I wasn’t prepared for the pathos of Charlie Chaplin’s The Kid. I didn’t expect the storyline either. In The Kid a single mother gets out of the charity hospital and doesn’t know what to do. Though it breaks her heart, she abandons her baby in an empty c ar in front of a wealthy home. It’s understandable since her love drops her photo in a fire and when he pulls it out, decides to toss it back to burn.
Yet comedy ensues and much as he doesn’t want the baby, Chaplin’s Tramp is stuck with it. The Tramp lives in a squalid apartment where just about every possession is broken or tattered. Yet he ingeniously manages to care for the baby. I loved how he rigged up a coffee pot to serve as a bottle.
Five years pass and the two are a family. They make money with a scam. The boy, who’s the epitome of a street urchin in looks, throws rocks through people’s windows. A couple minutes later the Tramp appears and he’s in the window glass business so he’ll repair the window right away. However, the local police are soon wise to them.
Meanwhile the boy’s mother has become a successful opera singer and his father, a famous artist. The two meet each other, but since the boy’s gone, there’s no reason for them to rekindle their love.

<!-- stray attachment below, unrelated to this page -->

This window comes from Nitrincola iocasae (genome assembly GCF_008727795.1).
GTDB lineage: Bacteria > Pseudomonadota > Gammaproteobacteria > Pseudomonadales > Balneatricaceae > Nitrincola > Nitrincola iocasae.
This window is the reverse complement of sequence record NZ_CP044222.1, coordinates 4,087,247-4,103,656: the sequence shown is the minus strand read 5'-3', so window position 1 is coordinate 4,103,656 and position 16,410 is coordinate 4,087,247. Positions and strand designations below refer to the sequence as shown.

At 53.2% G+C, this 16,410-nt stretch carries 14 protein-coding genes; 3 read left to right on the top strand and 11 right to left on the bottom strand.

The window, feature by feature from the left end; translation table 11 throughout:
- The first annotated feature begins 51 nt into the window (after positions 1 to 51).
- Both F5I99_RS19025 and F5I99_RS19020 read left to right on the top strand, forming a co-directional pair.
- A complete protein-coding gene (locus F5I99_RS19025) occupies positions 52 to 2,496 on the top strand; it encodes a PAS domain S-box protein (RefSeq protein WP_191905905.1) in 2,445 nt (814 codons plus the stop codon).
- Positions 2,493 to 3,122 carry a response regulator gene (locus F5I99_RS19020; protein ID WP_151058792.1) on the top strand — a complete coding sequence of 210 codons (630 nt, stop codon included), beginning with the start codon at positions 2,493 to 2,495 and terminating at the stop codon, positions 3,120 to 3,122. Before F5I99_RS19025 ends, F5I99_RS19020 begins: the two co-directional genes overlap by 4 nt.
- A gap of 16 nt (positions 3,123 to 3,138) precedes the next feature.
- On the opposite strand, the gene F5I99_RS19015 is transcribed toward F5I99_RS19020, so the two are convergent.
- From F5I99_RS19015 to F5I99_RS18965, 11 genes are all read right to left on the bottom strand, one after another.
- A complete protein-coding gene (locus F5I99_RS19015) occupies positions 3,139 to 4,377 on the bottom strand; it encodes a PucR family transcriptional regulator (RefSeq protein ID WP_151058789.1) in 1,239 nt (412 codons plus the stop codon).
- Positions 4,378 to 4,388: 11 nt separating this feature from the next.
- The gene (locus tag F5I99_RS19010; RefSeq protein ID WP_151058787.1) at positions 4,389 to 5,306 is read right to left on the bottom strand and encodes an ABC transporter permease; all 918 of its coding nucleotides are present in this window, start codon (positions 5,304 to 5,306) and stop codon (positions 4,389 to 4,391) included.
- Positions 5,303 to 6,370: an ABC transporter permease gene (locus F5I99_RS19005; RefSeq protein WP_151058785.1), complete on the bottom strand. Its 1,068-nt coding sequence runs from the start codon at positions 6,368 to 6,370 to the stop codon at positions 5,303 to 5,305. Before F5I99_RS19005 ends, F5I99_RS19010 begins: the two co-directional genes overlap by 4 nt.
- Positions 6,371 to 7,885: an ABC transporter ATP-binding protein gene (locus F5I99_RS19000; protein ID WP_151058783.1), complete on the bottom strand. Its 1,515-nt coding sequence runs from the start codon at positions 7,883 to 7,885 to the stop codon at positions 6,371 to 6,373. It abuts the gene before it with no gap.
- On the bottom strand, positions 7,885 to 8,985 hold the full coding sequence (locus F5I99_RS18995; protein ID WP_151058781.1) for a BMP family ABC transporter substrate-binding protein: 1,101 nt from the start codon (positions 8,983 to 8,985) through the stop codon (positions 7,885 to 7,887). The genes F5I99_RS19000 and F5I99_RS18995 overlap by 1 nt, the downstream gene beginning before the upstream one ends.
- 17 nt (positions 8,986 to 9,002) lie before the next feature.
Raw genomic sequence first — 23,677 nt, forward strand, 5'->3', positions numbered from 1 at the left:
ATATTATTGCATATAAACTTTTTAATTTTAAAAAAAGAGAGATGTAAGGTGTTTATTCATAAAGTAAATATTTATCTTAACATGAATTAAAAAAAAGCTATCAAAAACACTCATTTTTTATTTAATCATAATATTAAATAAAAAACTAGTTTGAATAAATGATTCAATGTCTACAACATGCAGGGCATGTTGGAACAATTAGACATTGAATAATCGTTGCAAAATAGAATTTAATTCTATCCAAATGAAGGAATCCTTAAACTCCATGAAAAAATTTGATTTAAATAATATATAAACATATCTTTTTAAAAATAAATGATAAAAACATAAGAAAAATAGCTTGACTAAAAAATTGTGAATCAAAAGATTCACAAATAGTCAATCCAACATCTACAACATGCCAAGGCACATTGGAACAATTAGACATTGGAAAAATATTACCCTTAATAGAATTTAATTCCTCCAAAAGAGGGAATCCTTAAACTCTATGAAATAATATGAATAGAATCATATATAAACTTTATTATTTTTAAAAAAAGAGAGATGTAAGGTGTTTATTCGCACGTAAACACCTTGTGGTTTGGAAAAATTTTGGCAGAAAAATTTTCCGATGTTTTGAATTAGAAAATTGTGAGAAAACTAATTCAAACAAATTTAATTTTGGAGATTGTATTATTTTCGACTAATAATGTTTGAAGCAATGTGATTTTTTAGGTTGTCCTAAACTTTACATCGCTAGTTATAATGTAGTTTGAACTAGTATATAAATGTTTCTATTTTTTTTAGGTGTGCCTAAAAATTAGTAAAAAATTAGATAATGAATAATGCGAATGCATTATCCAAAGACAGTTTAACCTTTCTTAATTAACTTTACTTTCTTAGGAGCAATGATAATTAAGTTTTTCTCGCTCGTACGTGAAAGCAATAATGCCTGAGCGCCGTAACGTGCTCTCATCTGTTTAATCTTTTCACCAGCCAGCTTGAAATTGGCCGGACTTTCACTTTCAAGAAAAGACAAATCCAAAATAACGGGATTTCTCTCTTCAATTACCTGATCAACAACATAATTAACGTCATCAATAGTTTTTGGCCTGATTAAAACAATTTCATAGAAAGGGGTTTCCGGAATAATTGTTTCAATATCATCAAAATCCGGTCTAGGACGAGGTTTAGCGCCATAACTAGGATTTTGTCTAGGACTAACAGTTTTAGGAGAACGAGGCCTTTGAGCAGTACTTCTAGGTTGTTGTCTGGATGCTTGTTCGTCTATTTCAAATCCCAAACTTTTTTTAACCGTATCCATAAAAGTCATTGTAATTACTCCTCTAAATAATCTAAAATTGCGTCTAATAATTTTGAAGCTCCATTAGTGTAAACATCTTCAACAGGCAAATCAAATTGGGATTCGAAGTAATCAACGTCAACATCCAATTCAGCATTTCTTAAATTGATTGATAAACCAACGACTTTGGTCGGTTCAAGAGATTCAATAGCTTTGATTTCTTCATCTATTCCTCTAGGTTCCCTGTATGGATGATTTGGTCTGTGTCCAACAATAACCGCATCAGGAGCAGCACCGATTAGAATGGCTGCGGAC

The story features so much clever slapstick and imaginative moments. It also plays on viewers heart strings big time, yet the film isn’t depressing. Chaplin and little Jackie Coogan are terrific and their story makes a commentary on how orphans and unwed mothers were treated.
- There’s a 50 to 1 ratio between the footage Chaplin shot and what he used.
- Chaplin discovered Jackie Coogan, when he saw Coogan on stage at a music hall with his father.
- Chaplin had been suffering from writer’s block. Then his wife gave birth to a son, who died three days later. That incident sparked this story.
- Chaplin himself spent time in an orphanage.